International Journal of Technology Assessment in Health Care



Stephanie Kaisera1, Dominik Grossa1, Jens Lohmeiera1, Michael Rosentretera1 and Jürgen Raschkea2

a1 Institute of History, Theory and Ethics in Medicine, Medical School, RWTH Aachen University

a2 Harris Interactive AG


Objectives: This study explores the awareness and the degree of acceptance of the idea of the medical technology cryonics—the freezing of a corpse to revive it in the future—among German citizens.

Methods: Data were collected on the basis of a representatively weighted online survey of 1,000 people aged between 16 and 69 years and resident in the Federal Republic of Germany.

Results: Forty-seven percent stated that they had already heard of cryonics; 22 percent could imagine having their bodies cryonized after their deaths. For 53 percent, participation in the latest technological developments which correlated with the approval of the conceivability of cryopreservation was important. The majority of the respondents were not skeptical or cautious about innovations in the medical field.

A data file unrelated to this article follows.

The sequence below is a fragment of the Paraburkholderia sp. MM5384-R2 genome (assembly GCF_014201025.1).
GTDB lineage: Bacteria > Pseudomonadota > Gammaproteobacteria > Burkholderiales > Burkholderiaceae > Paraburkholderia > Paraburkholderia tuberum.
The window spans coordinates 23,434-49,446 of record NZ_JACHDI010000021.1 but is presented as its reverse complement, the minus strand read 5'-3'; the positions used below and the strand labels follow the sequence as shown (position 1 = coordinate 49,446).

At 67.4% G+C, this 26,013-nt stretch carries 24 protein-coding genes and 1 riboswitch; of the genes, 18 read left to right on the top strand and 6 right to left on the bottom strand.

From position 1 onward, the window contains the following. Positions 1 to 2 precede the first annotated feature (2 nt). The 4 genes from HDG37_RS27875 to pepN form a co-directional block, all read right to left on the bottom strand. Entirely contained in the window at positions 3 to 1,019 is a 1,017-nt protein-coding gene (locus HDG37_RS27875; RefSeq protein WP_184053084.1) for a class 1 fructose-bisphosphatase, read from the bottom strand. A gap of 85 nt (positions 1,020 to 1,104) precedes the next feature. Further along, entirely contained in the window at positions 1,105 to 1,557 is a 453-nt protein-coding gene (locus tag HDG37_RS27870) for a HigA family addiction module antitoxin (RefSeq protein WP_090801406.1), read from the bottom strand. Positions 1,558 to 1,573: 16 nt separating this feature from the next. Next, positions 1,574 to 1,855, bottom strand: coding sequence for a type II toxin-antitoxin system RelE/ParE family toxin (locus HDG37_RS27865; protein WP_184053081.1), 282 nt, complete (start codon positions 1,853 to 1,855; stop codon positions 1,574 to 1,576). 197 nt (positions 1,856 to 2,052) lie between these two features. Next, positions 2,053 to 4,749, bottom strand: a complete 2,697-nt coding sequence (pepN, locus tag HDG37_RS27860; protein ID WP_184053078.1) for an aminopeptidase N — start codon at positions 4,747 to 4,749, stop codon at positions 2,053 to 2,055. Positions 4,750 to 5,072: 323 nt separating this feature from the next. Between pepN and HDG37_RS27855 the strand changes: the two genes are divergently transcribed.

Conclusions: The study shows that cryonics is known and accepted to a certain extent. However, a large proportion of respondents did not believe that it was desirable to use medical technology to overcome death, and fundamentally rejected a post-mortal continuation of life.


  • Cryopreservation;
  • Death;
  • Biotechnology;
  • Biological Preservation;
  • Germany


  This study was written in the context of the research project “Death and Dead Bodies - Transmortality” – funded by the Volkswagen Foundation – in the subproject III History and Ethics in Medicine, under the direction of Prof. Dr. med. Dr. med. dent. Dr. phil. Dominik Gross. The online survey was sponsored by the Institute for History, Theory and Ethics in Medicine of the RWTH Aachen University.